The Morning Report
San Diego news and info
you need to take on the day.

Any sharp reporter knows that digging into a cultural institution is bound to reveal an unseemly story or two. It turns out that any kind of digging in Balboa Park has the added potential of turning into a very messy endeavor.

Arts reporter Kelly Bennett took a look at a barren corner of San Diego’s urban oasis, Balboa Park, and discovered that large sections of the park are not exactly what they appear to be.

“All this dirt we’re standing on hides 1.9 million tons of garbage, decomposing trash thrown away over 20 years,” says Bennett, alongside NBC 7 San Diego’s Catherine Garcia in our latest San Diego Explained video.

Bennett’s been exploring the park’s controversies, bringing context to the recent City Council decision to remodel the park’s western entrance. She found that many of Balboa Park’s landmark buildings and structures have a surprising past and many also have an uncertain future. The recent controversy surrounding the park’s renovations is just one of many issues to make headlines since the park was first constructed in 1868.

Check out all of Bennett’s recent efforts to add some historical context to the current debate on Balboa Park’s renovation plan.

The LOL Cat Can Has Some Competition: VOSD Is Going for Memes

The fastest growing trend in social media was once the exclusive domain of adorable cats, frustrated dinosaurs and hilarious commentary on current events.

Today, such internet “memes” are used by news agencies around the world to distribute quick and interesting bits of information. We decided it’s about time that VOSD got in on the fun and deliver a few memes of its own.

To sign up for our graphic updates, you’ll need to subscribe through one of our social media pages at Facebook, Instagram, or Pinterest. This is an experiment, so please help us develop this service with your feedback.

Check out some of our early attempts here.

Bon Voyage for Editor Andrew Donohue

Editor Andrew Donohue will be leaving VOSD in style this weekend with some farewell festivities at El Take It Easy in North Park at 4 p.m. on Sunday.

Donohue will be heading up to Stanford University as one of 21 participants in the prestigious John S. Knight Journalism Fellowship where he will develop new tools to foster investigative projects. His presence will be missed, but not until his friends and colleagues get the final word. We’re hoping the mescal gimlet specials will help soften the blow of this bittersweet departure.

RSVP on Facebook and check our post for further details.

A Letter from a Challenger

School Board candidate Mark Powell takes the San Diego Unified School District to task over its handling of the 11th hour deal struck with teachers to save 1,500 jobs in classrooms across the city. Powell says the school board could’ve avoided this if they’d just leveled with teachers in 2010 and told them how bad things really were.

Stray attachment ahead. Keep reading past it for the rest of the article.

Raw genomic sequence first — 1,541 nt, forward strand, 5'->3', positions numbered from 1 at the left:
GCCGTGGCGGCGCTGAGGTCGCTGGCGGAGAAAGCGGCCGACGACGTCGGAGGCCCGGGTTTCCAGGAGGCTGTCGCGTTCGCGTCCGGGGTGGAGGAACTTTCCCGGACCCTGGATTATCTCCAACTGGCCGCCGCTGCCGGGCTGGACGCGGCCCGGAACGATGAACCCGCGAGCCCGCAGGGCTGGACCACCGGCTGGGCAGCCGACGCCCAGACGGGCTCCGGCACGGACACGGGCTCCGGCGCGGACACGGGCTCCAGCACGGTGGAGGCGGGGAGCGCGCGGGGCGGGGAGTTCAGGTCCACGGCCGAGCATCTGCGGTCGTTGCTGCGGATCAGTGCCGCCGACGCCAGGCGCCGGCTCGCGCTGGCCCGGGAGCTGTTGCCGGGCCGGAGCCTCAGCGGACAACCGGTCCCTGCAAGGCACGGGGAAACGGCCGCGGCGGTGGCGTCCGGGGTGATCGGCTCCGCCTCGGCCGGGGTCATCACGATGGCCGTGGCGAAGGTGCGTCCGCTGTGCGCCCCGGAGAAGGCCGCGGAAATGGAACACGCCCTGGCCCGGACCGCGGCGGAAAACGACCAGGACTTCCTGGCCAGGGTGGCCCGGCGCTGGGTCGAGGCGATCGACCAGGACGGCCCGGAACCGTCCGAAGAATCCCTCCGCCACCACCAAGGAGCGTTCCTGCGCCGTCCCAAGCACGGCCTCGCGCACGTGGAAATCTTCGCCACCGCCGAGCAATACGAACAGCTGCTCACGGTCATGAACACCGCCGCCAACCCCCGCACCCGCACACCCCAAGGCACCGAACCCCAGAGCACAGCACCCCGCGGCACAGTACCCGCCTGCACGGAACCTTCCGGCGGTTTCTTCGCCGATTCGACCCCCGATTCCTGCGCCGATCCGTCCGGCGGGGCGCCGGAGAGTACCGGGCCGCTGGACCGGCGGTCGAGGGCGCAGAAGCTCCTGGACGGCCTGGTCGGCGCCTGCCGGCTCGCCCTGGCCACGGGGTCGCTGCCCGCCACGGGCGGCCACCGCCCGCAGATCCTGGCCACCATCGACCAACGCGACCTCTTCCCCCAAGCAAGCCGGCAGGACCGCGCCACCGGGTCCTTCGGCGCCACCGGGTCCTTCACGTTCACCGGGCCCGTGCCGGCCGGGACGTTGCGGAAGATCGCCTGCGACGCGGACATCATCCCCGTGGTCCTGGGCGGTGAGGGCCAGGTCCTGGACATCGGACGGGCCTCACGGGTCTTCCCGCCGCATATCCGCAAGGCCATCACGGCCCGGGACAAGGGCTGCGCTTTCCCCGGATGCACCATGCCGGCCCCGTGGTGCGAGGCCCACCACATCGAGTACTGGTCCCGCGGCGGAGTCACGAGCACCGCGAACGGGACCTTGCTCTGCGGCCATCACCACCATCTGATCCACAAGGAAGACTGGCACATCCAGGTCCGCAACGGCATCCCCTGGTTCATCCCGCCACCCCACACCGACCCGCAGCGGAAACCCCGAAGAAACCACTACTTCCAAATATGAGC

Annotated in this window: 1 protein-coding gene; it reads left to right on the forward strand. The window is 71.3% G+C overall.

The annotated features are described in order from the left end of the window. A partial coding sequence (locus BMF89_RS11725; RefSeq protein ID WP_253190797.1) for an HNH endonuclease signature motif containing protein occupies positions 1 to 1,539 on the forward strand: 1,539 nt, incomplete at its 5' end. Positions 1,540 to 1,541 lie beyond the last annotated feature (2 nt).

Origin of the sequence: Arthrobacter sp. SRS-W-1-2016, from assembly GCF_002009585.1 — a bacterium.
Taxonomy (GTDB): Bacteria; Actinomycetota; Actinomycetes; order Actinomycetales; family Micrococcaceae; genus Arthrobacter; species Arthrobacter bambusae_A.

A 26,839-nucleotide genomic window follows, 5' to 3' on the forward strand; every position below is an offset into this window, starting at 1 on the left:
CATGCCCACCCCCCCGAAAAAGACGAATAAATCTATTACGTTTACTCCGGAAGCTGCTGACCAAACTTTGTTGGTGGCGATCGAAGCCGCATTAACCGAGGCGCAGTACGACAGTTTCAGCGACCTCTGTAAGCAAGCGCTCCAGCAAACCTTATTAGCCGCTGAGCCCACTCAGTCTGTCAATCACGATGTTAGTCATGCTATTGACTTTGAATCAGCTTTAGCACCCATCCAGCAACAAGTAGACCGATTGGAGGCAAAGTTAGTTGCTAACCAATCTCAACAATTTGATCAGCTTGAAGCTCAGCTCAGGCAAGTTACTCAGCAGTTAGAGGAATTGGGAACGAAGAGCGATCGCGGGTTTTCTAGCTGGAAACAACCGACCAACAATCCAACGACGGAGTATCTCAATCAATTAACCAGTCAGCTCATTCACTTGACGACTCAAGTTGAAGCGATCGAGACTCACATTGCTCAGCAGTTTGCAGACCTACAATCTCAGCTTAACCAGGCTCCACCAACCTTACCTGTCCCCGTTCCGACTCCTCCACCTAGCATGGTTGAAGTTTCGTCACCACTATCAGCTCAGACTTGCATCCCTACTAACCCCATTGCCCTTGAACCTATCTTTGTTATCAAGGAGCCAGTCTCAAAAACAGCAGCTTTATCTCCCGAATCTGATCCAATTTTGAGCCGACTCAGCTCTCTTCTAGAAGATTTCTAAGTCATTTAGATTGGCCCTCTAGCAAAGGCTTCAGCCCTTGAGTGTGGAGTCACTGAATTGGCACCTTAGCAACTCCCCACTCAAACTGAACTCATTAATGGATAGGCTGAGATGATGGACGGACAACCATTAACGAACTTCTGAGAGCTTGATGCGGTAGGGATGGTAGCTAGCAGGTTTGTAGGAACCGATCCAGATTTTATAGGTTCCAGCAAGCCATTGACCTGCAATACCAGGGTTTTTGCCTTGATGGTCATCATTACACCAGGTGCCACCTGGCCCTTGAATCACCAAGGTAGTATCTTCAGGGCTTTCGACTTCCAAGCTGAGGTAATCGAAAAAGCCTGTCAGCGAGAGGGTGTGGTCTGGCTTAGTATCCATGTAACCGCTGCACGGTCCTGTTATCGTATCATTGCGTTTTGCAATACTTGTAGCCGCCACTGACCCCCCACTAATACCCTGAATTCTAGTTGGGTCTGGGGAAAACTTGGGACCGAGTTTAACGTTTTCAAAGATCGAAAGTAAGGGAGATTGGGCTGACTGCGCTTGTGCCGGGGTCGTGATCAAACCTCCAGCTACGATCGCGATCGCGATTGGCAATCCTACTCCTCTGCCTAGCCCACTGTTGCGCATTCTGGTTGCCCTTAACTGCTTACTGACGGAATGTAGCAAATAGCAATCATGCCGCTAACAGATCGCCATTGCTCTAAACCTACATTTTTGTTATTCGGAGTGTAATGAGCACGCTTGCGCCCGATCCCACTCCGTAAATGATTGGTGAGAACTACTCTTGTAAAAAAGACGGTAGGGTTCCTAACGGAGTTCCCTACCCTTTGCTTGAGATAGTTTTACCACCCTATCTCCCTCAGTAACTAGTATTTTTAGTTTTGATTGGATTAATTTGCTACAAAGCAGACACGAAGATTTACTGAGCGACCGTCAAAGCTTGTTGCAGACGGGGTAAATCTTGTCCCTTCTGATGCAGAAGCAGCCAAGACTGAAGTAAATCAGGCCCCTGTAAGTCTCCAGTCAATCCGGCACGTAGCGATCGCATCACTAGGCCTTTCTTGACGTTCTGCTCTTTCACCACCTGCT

Powell’s letter is the latest in a string of critiques regarding the policies and tactics utilized by school board officials. Our Reader’s Guide has a full breakdown of the controversial deal that prevented mass layoffs by gambling with unsecured tax revenue.

New Bill Could Change How CA Teachers are Evaluated

If passed, a new bill in the state senate would completely overhaul teacher evaluations in California, according to a report from KPCC radio. The bill would eliminate the required use of standardized test scores in conjunction with teacher evaluations to gauge teacher performance. The rule would be replaced with a system that would vary from district to district based on the local needs of the school.

Needless to say, the bill is incredibly divisive. The antiquated evaluations performed by San Diego Unified have received harsh criticism for their lack of a data-driven system. In April, we explained the evaluation process used by San Diego administrators and showed why they were not eager to join the current movement to reform teacher evaluations.

Solana Beach Lawmaker Attempted to Stop Controversial Bonds

Several months before Poway became the poster child for exotic school borrowing, Solana Beach State Sen. Mark Wyland introduced a bill that would have outlawed the practice, reports the U-T.

Capital appreciation bonds — otherwise known as CABs — were issued by the Poway Unified School District last year with the promise to repay investors nine times what they lent the district over 40 years. The district won’t begin paying the principal or interest for two decades. The problem isn’t limited to Poway. Districts all over the state have been issuing the bonds as well.

Congressman Wyland’s bill was pulled for reevaluation and he plans to make it more comprehensive before reintroducing a more robust proposal during the next legislative session.

Carl DeMaio Is Getting Ready to Show Off Those Pearly Whites

The SD Reader reports that Republican mayoral candidate Carl DeMaio has purchased major TV ad space in anticipation of the November vote.

Democratic candidate Bob Filner appears outmatched in his expenditures thus far, which is perhaps a sign of things to come. But some experts believe most of his television efforts will be funded by San Diego’s major law enforcement clubs and labor groups.

Either way, fans of Wheel of Fortune and Jeopardy ought to be ready for a healthy dose of dramatic slow-motion walking and vigorous patriotic handshakes. My name is Colin Weatherby, and I approve this message.

Colin Weatherby is a freelance writer. You can reach him at colin.weatherby@gmail.com and follow him on Twitter at @CCWeatherby.

Colin Weatherby

Colin Weatherby is a freelance writer. You can reach him at colin.weatherby@gmail.com and follow him on...

Leave a comment

Your email address will not be published.

This site uses Akismet to reduce spam. Learn how your comment data is processed.